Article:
Teaching Yoga Online

It has been both a powerful and productive year of learning the ins and outs of teaching yoga online. Two years ago, I would’ve never guessed that I’d be zooming with yoga students from all around the world—and thoroughly enjoying it! Learning to teach yoga online has expanded my awareness as a yoga teacher and trainer in more ways than one.

When the pandemic hit in 2020, and The Expanding Light Retreat had to close its doors, it was clear that our teaching staff needed to shift our energies into what was for many of us, a new direction: putting our teacher training programs online. Fortunately, I had already started working on developing an online course for the school: Restorative Yoga Teacher Training Online (RYTTO). This course was nearly ready to launch, and the closure of the retreat made it possible for me to focus solely on making that happen.

The first round of RYTTO was offered in the spring and it was a great success. In June 2020, 20 grateful yoga teachers from all around the globe completed this 4-week training. Although I had my doubts about training students online, it was evident that teaching Ananda Yoga online was not only possible, but also inspiring—for everyone involved. It gave me a taste of what could be possible through the present online learning modalities. The program graduates were also incredibly grateful to have had the opportunity to partake in an Ananda Yoga training program at such a crucial time of global change that had affected us all. We were in need of connection and everyone was so appreciative of our time together.

Soon afterwards, in early summer, a new idea began to circulate through the school. What if we offered our 200-hr Ananda Yoga Teacher Training (AYTT) program online? Could it be possible, and if it was, what would it require from all of us instructors?

At first I admit, I was pretty uncertain and somewhat resistant to this idea. Offer our 200-hr YTT online? Why? And more importantly, how!? It would be the first time our school tried this, and it felt mind-boggling to even consider. Developing a 4-week online program was one thing, but creating a 4 ½ month course was a whole other ordeal. After all, it would need to be a 200-hour program; that’s a lot of information to cover online. Those of you who’ve had experience teaching online may have heard of a study that found that it took instructors an average of 10 hours to plan a 1-hour long lecture.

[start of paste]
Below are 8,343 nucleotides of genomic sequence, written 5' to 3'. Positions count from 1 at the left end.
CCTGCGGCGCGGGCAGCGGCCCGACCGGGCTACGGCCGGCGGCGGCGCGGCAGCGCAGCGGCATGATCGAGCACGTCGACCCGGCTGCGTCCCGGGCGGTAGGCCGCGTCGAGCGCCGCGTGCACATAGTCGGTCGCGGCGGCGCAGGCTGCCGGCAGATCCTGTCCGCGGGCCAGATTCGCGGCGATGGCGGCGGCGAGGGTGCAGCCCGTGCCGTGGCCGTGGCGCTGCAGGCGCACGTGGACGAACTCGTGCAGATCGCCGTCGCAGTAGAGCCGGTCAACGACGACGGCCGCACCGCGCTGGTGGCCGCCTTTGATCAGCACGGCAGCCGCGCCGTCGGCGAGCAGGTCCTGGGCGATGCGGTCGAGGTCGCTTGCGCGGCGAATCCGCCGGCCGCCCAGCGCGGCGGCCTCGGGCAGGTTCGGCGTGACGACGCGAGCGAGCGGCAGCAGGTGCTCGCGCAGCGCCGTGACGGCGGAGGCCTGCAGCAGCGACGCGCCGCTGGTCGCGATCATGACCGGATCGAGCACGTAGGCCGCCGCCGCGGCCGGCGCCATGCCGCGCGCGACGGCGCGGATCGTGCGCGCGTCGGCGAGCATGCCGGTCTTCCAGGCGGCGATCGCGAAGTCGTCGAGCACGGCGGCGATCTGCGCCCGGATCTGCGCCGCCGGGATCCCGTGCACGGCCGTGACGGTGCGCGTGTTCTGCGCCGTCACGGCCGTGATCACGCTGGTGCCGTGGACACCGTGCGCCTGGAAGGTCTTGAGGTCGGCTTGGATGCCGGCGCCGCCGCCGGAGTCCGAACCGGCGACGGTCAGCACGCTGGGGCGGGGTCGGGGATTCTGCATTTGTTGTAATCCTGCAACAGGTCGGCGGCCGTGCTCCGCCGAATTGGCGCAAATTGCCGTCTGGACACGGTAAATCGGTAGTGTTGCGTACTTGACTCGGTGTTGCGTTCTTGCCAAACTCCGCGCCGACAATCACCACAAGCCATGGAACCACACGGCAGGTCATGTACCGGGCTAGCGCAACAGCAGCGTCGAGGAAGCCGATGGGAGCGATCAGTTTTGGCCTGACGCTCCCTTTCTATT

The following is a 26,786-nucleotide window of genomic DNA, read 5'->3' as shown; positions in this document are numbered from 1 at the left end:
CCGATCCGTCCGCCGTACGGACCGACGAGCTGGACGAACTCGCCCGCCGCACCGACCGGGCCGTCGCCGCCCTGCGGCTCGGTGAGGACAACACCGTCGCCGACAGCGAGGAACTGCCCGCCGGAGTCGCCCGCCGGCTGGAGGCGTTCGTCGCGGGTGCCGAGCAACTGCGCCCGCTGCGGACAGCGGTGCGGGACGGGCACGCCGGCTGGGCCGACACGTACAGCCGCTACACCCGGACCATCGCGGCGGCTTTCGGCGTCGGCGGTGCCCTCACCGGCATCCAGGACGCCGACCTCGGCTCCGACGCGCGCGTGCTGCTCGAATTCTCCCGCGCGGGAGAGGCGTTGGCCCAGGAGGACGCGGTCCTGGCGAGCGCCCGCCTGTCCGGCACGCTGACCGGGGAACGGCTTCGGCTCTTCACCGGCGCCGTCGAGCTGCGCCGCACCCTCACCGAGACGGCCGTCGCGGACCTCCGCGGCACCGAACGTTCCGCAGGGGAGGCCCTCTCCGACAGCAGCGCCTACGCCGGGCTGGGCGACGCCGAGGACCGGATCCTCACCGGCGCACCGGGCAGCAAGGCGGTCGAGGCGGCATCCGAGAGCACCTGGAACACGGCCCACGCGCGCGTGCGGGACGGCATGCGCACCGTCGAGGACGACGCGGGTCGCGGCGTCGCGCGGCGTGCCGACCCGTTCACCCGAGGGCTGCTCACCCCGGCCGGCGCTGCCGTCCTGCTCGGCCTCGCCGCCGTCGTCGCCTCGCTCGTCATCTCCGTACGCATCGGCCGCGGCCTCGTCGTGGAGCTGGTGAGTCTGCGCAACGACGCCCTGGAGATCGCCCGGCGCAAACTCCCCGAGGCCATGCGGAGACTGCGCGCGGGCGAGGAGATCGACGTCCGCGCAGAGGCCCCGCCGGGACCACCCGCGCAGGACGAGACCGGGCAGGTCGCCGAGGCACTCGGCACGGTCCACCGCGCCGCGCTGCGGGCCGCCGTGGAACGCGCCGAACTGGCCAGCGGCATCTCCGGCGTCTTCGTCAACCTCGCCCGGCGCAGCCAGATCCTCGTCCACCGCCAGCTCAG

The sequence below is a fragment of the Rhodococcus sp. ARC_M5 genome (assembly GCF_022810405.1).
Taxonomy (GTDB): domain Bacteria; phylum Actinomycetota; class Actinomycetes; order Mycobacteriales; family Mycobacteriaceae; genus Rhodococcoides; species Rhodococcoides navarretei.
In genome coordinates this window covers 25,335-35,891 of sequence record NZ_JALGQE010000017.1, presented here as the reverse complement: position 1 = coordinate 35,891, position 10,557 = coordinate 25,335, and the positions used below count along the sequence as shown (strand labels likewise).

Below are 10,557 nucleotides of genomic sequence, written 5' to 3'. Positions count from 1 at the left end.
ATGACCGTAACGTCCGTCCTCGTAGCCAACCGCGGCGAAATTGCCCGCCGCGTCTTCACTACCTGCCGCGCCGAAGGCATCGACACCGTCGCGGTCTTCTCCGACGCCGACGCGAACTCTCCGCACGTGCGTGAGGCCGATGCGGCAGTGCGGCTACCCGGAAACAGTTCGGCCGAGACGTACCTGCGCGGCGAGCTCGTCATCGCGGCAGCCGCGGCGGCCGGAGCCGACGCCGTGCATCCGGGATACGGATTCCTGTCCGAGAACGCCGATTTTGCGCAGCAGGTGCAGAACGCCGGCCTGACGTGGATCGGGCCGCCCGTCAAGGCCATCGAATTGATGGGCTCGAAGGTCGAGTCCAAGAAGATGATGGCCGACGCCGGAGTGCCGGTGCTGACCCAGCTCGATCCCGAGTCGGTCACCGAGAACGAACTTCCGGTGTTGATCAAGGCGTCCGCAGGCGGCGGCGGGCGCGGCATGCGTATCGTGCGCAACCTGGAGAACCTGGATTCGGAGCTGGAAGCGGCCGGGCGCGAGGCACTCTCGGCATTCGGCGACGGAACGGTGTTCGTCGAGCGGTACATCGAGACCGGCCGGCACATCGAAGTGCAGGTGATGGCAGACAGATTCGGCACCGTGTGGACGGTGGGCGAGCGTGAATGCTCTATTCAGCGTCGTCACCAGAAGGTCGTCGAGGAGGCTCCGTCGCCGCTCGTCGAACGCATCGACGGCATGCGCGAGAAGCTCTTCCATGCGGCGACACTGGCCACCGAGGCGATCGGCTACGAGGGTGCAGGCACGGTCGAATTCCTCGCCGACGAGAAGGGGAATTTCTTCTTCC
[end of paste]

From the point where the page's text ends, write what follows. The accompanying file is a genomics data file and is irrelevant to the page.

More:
With everything shifting indefinitely from in-person to online, it was obvious that something needed to be done or we wouldn’t have a YTT program to offer at all. Therefore, it was more important to offer an online version than none at all. With the staff’s help, I began to recognize that the task that lay before us was necessary. If we didn’t rise to the occasion, our school could fade into oblivion. It was clear that we needed to act now and quickly. We also knew that the buck stopped here—with us, the teaching staff, to make the project happen. We all knew it would be a major feat! All hands were needed on deck and we prayed for guidance in the matter. We couldn’t do this alone; we would need all the help we could get. But, as the saying goes, “Where there is a will, there is a way,” and as Paramhansa Yogananda said, “God helps those who help themselves.” We were ready to act!

As the process of planning began to unfold, several questions arose from the instructors’ point of view. How were we going to safely train yoga teachers online? How would we assess students’ alignment, and could the students properly show their competency in teaching yoga clearly and effectively? Just as important, would our students be able to feel the power of Ananda Yoga and its source, Paramhansa Yogananda, through His teachings of Self-Realization?

We were used to having our students come to us—at Ananda Village—for the training. Here they could meet other like-minded people within and outside of their program. They could practice daily yoga and meditation in sacred spaces that have been used for that very purpose for over 50 years. There is a tangible energy that can be felt when visiting Ananda Village, a spiritual community based on the teachings of Paramhansa Yogananda. The transformative experience that takes place from living in a well-established spiritual community for an entire month is unlike anything else. One concern was obvious when preparing the online expression of our course: What would the program feel like for students participating from home? Would the inspiration and personal transformation still transpire?

After many days, weeks, and months of preparation, our first go at Ananda Yoga Teacher Training Online (AYTTO) was ready to be presented. We would soon find out the answer to all of our questions and apprehensions.

As we launched into the experience, I was surprised to discover that there were many benefits to teaching yoga online. During my first class with 16 students from all around the globe (in different time zones), I projected their images onto a large screen and was able to see them practicing from their yoga spaces at home. It was sweet to have a look into the personal lives of each student (something we don’t normally have the ability to do.) I could feel the energy from each individual’s home and the location they were broadcasting from. I paused for a moment to contemplate how it was possible for each stream of energy to funnel its way into the space where I was hosting the session. It was surreal and powerful!

I felt a wave of gratitude wash over me that made me smile. The online approach was working and I was grateful that we had made the leap of faith into creating this program. I couldn’t contain the joy that I was feeling because I knew we were making history together. With this first group of online trainees, I acknowledged what we were doing by saying, “We’re really doing this! We’re training you online, and it’s working! Hooray!”